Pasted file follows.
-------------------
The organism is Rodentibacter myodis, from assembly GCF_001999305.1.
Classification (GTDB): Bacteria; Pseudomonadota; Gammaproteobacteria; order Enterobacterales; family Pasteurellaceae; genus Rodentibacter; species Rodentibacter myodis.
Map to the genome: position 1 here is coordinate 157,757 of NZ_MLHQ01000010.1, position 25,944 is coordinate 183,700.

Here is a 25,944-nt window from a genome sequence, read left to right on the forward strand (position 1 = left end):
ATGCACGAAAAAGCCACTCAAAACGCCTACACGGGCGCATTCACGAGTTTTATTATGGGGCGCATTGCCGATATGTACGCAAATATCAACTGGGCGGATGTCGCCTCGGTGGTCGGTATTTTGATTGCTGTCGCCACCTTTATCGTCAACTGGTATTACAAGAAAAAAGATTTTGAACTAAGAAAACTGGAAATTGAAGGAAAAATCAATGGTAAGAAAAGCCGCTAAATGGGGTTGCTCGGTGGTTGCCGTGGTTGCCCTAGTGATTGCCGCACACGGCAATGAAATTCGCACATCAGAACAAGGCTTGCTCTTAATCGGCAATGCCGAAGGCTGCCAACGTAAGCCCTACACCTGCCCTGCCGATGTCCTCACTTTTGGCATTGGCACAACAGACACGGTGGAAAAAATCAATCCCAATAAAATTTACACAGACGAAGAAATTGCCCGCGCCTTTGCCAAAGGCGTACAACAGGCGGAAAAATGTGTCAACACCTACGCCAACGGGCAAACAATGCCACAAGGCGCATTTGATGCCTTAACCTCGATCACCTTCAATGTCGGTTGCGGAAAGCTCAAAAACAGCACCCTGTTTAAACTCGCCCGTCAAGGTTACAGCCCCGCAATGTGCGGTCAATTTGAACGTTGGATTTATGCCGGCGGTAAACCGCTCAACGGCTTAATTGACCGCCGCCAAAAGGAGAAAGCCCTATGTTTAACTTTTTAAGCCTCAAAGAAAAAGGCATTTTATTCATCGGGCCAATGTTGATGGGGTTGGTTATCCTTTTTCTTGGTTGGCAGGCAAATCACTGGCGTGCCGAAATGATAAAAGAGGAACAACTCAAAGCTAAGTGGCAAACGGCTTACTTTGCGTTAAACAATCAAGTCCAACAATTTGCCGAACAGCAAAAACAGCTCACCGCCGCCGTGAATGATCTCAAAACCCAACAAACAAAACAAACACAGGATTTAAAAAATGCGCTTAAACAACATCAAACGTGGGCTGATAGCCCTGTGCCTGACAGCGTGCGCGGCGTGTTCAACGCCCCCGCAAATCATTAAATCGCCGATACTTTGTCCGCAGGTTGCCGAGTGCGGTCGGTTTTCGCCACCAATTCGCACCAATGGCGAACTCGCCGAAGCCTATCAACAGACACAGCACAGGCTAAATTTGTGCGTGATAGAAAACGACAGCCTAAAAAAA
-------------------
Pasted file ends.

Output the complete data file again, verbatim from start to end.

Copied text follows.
The organism is Rodentibacter myodis, from assembly GCF_001999305.1.
Classification (GTDB): Bacteria; Pseudomonadota; Gammaproteobacteria; order Enterobacterales; family Pasteurellaceae; genus Rodentibacter; species Rodentibacter myodis.
Map to the genome: position 1 here is coordinate 157,757 of NZ_MLHQ01000010.1, position 25,944 is coordinate 183,700.

Here is a 25,944-nt window from a genome sequence, read left to right on the forward strand (position 1 = left end):
ATGCACGAAAAAGCCACTCAAAACGCCTACACGGGCGCATTCACGAGTTTTATTATGGGGCGCATTGCCGATATGTACGCAAATATCAACTGGGCGGATGTCGCCTCGGTGGTCGGTATTTTGATTGCTGTCGCCACCTTTATCGTCAACTGGTATTACAAGAAAAAAGATTTTGAACTAAGAAAACTGGAAATTGAAGGAAAAATCAATGGTAAGAAAAGCCGCTAAATGGGGTTGCTCGGTGGTTGCCGTGGTTGCCCTAGTGATTGCCGCACACGGCAATGAAATTCGCACATCAGAACAAGGCTTGCTCTTAATCGGCAATGCCGAAGGCTGCCAACGTAAGCCCTACACCTGCCCTGCCGATGTCCTCACTTTTGGCATTGGCACAACAGACACGGTGGAAAAAATCAATCCCAATAAAATTTACACAGACGAAGAAATTGCCCGCGCCTTTGCCAAAGGCGTACAACAGGCGGAAAAATGTGTCAACACCTACGCCAACGGGCAAACAATGCCACAAGGCGCATTTGATGCCTTAACCTCGATCACCTTCAATGTCGGTTGCGGAAAGCTCAAAAACAGCACCCTGTTTAAACTCGCCCGTCAAGGTTACAGCCCCGCAATGTGCGGTCAATTTGAACGTTGGATTTATGCCGGCGGTAAACCGCTCAACGGCTTAATTGACCGCCGCCAAAAGGAGAAAGCCCTATGTTTAACTTTTTAAGCCTCAAAGAAAAAGGCATTTTATTCATCGGGCCAATGTTGATGGGGTTGGTTATCCTTTTTCTTGGTTGGCAGGCAAATCACTGGCGTGCCGAAATGATAAAAGAGGAACAACTCAAAGCTAAGTGGCAAACGGCTTACTTTGCGTTAAACAATCAAGTCCAACAATTTGCCGAACAGCAAAAACAGCTCACCGCCGCCGTGAATGATCTCAAAACCCAACAAACAAAACAAACACAGGATTTAAAAAATGCGCTTAAACAACATCAAACGTGGGCTGATAGCCCTGTGCCTGACAGCGTGCGCGGCGTGTTCAACGCCCCCGCAAATCATTAAATCGCCGATACTTTGTCCGCAGGTTGCCGAGTGCGGTCGGTTTTCGCCACCAATTCGCACCAATGGCGAACTCGCCGAAGCCTATCAACAGACACAGCACAGGCTAAATTTGTGCGTGATAGAAAACGACAGCCTAAAAAAA